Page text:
JUDGES ‑- RETIREMENT ALLOWANCE ‑- COMPUTATION OF.
Under the provisions of § 1, chapter 286, Laws of 1961, less than a full year's service is to be considered in computing the retirement allowance of a judge of the supreme or superior court.
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November 13, 1961
Honorable John Hancock
Cite as: AGO 61-62 No. 75
By letter previously acknowledged, you have requested the opinion of this office upon a question which we paraphrase as follows:
Under the provisions of § 1, chapter 286, Laws of 1961, is less than a full year's service to be considered in computing the retirement allowance of a judge of the supreme or superior court?
We answer your question in the affirmative.
Section 1, chapter 286, Laws of 1961, provides as follows:
"Any judge of the supreme or superior court of the state who shall leave judicial service at any time after having served as a judge of either of such courts for an aggregate of twelve years shall be eligible to a partial retirement pension in a percentage of the pension provided in chapter 2.12 RCW as determined by the proportion hisyears of judicial service bears to eighteen and shall receive the same upon attainment of age seventy, or eighteen years after the commencement of such judicial service, whichever shall occur first." (Emphasis supplied.)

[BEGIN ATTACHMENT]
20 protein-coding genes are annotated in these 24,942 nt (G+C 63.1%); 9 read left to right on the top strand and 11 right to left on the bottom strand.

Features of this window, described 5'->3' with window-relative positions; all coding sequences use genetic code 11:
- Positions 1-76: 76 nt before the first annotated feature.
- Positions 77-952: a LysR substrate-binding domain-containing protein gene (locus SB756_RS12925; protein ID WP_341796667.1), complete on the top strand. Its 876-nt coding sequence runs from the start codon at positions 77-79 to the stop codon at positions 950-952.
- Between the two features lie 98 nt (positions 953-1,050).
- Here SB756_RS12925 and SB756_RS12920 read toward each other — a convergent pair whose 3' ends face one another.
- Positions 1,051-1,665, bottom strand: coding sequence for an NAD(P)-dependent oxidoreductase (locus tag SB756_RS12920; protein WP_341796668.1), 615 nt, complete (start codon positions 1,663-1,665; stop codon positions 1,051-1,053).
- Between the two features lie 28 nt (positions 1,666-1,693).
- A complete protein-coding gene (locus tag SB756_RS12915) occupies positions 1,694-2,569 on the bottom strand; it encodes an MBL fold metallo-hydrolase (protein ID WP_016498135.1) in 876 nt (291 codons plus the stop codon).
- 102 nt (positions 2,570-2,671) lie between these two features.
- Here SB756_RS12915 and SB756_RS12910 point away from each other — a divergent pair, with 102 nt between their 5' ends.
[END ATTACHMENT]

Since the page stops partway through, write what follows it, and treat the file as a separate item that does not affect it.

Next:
Applying the statute to a hypothetical case, let us assume that a judge of the superior court retires after 12 years, 5 months and 6 days of judicial service. The question presented then is whether [[Orig. Op. Page 2]] the phrase "years of judicial service" limits the computation for retirement pay purposes to twelve years or whether the 5 months and 6 days served in excess of 12 years is also to be a factor in the computation.
An almost identical situation confronted the United States Court of Claims inCooper v. United States, 81 F.Supp. 734 (1949). The plaintiff, a United States district judge for the District Court of Puerto Rico, retired under the provisions of Title 28 U.S.C.A. § 375g [now § 373], after having served 13 years, 7 months and 11 days.
The section just cited provided that a district judge of a territorial court who retired after having served for a period or periods aggregating ten years or more was entitled to a pension of "a sum equal to such proportion of the salary received by such justice or judge at the date of such retirement as the total of his aggregate years of service bears to the period of sixteen years."
Plaintiff's retirement pay was computed upon the basis of 13/16 of the salary he received at the time of his retirement. Plaintiff brought suit contending that such computation should have included the 7 months and 11 days he had served beyond 13 years. At page 736 of the opinion, the court upheld plaintiff's contention in the following language:
"Since we can think of no reason why Congress should have intended to limit the period served by such judges to complete years of service, and to have intended to eliminate the fractional part of a year, we hold that they used the expression 'years of service' as synonymous with 'period of service.'"